1937 Boy of the Streets Chuck Brennan
1938 White Banners Peter Trimble
1938 That Certain Age Kenneth 'Ken' Warren
1938 Gangster's Boy Larry Kelly
1938 Newsboys' Home Rifle Edwards
1939 Scouts to the Rescue Bruce Scott
1939 The Spirit of Culver Tom Allen
1939 Streets of New York James Michael 'Jimmy' Keenan
1939 Two Bright Boys Rory O'Donnell
1939 What a Life Henry Aldrich
1939 The Big Guy Jimmy Hutchins
1940 Seventeen William Sylvanus Baxter
1940 The Return of Frank James Clem
1940 Life with Henry Henry Aldrich
1940 Gallant Sons Byron 'By' Newbold
1941 Ziegfeld Girl Jerry Regan
1941 Her First Beau Chuck Harris
1941 Glamour Boy Tiny Barlow
1942 Syncopation Johnny Schumacher
1942 Men of Texas Robert Houston Scott
1942 The Navy Comes Through Joe 'Babe' Duttson
1943 Where Are Your Children? Danny Cheston
1947 Stork Bites Man Ernest (Ernie) C. Brown
1947 Kilroy Was Here John J. Kilroy
1948 French Leave Skitch Kilroy
1959 Hennesey Lt. Charles 'Chick' Hennesey, MDTelevision Series 1959 to 1962
1961 Everything's Ducky Lt. J.S. Parmell
1964Calhoun: County AgentEverett CalhounTelevision film
1968Shadow on the LandLt. Col. Andy DavisTelevision film
1971 The Love Machine Danton Miller
1971 Maybe I'll Come Home in the Spring Ed MillerTelevision film
1972 The Astronaut Kurt AndersonTelevision film
1972 Stand Up and Be Counted DoctorUncredited, Also director
1973 Columbo , ('Candidate for Crime', episode)Nelson HaywardTelevision series
1973The F.B.I.(S9E3)Harlan SladeTelevision series
1973Of Men and WomenTedTelevision film
1974 Chosen Survivors Raymond Couzins
1974The Day the Earth MovedSteve BarkerTelevision film
1974 Kojak Frank MulvaneyTelevision
1975 Journey into Fear Eric Hurst
1978 Having Babies III Director
1978 Perfect Gentlemen Director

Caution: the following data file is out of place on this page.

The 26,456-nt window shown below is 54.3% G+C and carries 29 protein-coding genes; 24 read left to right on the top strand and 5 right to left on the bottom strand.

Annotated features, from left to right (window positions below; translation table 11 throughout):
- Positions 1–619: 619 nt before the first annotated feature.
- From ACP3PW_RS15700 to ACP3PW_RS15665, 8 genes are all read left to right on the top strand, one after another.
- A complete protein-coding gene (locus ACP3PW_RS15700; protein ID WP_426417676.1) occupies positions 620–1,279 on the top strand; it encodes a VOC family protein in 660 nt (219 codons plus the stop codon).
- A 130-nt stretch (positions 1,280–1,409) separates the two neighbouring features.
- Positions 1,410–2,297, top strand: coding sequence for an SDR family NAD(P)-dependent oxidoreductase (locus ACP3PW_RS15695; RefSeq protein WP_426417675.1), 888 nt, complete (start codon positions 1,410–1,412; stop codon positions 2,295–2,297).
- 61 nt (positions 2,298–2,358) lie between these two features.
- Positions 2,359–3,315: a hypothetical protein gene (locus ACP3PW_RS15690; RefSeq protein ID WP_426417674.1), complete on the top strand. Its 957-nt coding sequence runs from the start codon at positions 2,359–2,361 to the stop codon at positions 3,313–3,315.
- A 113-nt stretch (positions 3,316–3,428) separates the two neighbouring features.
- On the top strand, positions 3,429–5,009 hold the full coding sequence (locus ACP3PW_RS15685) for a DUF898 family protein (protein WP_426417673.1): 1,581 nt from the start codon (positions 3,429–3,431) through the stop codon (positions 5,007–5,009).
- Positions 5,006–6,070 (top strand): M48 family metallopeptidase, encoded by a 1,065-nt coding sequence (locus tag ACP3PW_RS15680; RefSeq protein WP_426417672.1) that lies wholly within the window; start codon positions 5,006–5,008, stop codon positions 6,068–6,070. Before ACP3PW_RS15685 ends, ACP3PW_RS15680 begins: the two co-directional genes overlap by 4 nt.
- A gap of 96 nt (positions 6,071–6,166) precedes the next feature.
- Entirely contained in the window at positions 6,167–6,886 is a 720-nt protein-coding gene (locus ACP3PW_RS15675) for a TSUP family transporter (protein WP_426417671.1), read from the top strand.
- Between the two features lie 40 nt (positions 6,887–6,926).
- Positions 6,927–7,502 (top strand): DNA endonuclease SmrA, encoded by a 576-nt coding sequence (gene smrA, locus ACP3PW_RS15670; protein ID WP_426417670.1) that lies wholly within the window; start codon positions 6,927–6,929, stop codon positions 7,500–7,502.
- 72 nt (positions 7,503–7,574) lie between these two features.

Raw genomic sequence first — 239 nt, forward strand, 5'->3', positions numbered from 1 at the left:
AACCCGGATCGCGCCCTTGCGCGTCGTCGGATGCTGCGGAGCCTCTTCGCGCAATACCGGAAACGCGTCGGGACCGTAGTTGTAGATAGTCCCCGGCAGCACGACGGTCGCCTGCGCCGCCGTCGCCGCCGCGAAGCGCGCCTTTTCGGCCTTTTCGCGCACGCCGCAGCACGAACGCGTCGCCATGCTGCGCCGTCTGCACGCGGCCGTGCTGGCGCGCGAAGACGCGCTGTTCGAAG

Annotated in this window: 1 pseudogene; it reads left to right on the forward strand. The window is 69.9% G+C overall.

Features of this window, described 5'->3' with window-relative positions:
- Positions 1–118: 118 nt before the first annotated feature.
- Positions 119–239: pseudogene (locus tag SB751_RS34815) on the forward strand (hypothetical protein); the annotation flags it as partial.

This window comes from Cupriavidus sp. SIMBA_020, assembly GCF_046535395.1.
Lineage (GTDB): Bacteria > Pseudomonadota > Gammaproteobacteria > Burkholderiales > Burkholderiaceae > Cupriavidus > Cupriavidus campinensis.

1978 Superman Perry White
1978 Rainbow Director
1979Sex and the Single ParentDirector
1980 White Mama Director
1980 Superman II Perry White
1980Rodeo GirlDirector
1981Leave 'em LaughingDirector
1982MoonlightDirector
1982Rosie: The Rosemary Clooney StoryDirector
1983 Superman III Perry White
1984 The Night They Saved Christmas Director
1985 Izzy & Moe Director
1986 Murder, She Wrote Carl Schulman / Neil Fletcher
1987 Magnum, P.I. Director
1987The LadiesDirector
1987 Superman IV: The Quest for Peace Perry White
1987 Surrender Ace Morgan(final film role)

See also

Related Research Articles

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<i>The Champ</i> (1931 film) 1931 film

The Champ is a 1931 American pre-Code film starring Wallace Beery and Jackie Cooper and directed by King Vidor from a screenplay by Frances Marion, Leonard Praskins and Wanda Tuchock. The picture tells the story of a washed-up alcoholic boxer (Beery) attempting to put his life back together for the sake of his young son (Cooper).

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References

  1. Sharon Knolle. "Former Child Star Jackie Cooper Dies at Age 88". Moviefone. Archived from the original on January 27, 2012. Retrieved May 5, 2011.
  2. "Jackie Cooper" . The Telegraph. May 5, 2011. Archived from the original on January 12, 2022. Retrieved October 2, 2013.
  3. California Birth Index, 1905–1995. Center for Health Statistics, California Department of Health Services, Sacramento, California; accessed January 22, 2015.
  4. 1 2 3 4 5 6 7 Cooper, Jackie (1982). Please Don't Shoot My Dog . Penguin Group. pp.  9, 32, 35-38 (explanation of the title), 40–42, 44, 54–61. ISBN   0-425-05306-7.
  5. Harmetz, Aljean (1983). Rolling Breaks and Other Movie Business. Knopf. p.  108. ISBN   978-0394528861.
  6. 1 2 3 Matus, Victorino (November 22, 2011). "Jackie Cooper, USN". The Weekly Standard . Retrieved October 2, 2013.
  7. 1 2 3 McFadden, Robert (May 4, 2011). "Jackie Cooper, Film and Television Actor, Dies at 88". The New York Times. Retrieved May 5, 2011.
  8. Harmetz, Aljean (1983). Rolling Breaks and Other Movie Business. Knopf. p. 108.
  9. Invention of the Teenager
  10. TogetherWeServed
  11. 1 2 3 Jackie Cooper at IMDb
  12. 6 Facts About Jackie Cooper, The Hollywood Reporter, May 5, 2011; accessed May 5, 2011.
  13. Mankiewicz, Tom; Crane, Robert (May 14, 2012). My Life as a Mankiewicz: An Insider's Journey through Hollywood. University Press of Kentucky. p. 198. ISBN   978-0-8131-4057-5 . Retrieved October 2, 2013.
  14. "Lists honorary race officials". Gadsden Times (Alabama). April 26, 1976. p. 11. Retrieved December 20, 2011.
  15. "Hollywood Walk of Fame - Jackie Cooper". walkoffame.com. Hollywood Chamber of Commerce. Retrieved February 14, 2017.
  16. McLellan, Dennis (May 5, 2011). "Jackie Cooper dies at 88; child star in the 1930s". Los Angeles Times. Retrieved May 4, 2011.
  17. "Last Rites for a Dead Priest". IMDb . January 23, 1974.

Further reading